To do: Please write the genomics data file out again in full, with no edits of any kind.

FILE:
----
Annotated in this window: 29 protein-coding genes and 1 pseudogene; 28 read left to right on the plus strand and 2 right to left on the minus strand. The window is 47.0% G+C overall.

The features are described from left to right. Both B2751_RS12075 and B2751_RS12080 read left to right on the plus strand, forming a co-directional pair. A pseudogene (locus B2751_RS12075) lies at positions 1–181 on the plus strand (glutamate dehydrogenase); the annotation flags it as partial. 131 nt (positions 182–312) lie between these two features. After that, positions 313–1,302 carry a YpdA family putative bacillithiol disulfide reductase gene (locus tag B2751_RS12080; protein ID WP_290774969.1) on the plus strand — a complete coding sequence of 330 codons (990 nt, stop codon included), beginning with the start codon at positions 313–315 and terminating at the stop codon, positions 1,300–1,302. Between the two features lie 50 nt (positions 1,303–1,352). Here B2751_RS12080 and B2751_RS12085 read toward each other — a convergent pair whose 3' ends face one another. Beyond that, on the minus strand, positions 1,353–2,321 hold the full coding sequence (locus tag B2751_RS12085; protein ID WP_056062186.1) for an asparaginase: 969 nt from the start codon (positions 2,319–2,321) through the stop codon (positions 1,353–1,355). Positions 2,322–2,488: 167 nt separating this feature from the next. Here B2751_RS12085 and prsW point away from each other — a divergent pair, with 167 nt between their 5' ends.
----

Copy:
Annotated in this window: 29 protein-coding genes and 1 pseudogene; 28 read left to right on the plus strand and 2 right to left on the minus strand. The window is 47.0% G+C overall.

The features are described from left to right. Both B2751_RS12075 and B2751_RS12080 read left to right on the plus strand, forming a co-directional pair. A pseudogene (locus B2751_RS12075) lies at positions 1–181 on the plus strand (glutamate dehydrogenase); the annotation flags it as partial. 131 nt (positions 182–312) lie between these two features. After that, positions 313–1,302 carry a YpdA family putative bacillithiol disulfide reductase gene (locus tag B2751_RS12080; protein ID WP_290774969.1) on the plus strand — a complete coding sequence of 330 codons (990 nt, stop codon included), beginning with the start codon at positions 313–315 and terminating at the stop codon, positions 1,300–1,302. Between the two features lie 50 nt (positions 1,303–1,352). Here B2751_RS12080 and B2751_RS12085 read toward each other — a convergent pair whose 3' ends face one another. Beyond that, on the minus strand, positions 1,353–2,321 hold the full coding sequence (locus tag B2751_RS12085; protein ID WP_056062186.1) for an asparaginase: 969 nt from the start codon (positions 2,319–2,321) through the stop codon (positions 1,353–1,355). Positions 2,322–2,488: 167 nt separating this feature from the next. Here B2751_RS12085 and prsW point away from each other — a divergent pair, with 167 nt between their 5' ends.